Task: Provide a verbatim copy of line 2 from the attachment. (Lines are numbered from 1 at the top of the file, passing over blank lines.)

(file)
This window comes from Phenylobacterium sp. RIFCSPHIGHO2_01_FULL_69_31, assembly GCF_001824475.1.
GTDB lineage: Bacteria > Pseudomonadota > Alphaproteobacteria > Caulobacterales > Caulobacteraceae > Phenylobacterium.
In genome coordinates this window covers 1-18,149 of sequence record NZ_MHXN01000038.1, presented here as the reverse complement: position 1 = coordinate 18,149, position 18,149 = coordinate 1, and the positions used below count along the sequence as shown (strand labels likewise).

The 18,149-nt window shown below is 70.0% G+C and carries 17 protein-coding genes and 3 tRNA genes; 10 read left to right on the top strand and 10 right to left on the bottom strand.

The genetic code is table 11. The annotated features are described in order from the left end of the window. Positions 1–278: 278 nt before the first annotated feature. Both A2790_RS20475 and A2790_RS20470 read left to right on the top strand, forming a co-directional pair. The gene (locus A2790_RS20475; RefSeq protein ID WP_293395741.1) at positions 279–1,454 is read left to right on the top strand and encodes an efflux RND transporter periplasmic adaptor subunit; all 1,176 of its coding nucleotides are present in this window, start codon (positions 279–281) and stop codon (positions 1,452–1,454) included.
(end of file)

GTDB lineage: Bacteria > Pseudomonadota > Alphaproteobacteria > Caulobacterales > Caulobacteraceae > Phenylobacterium.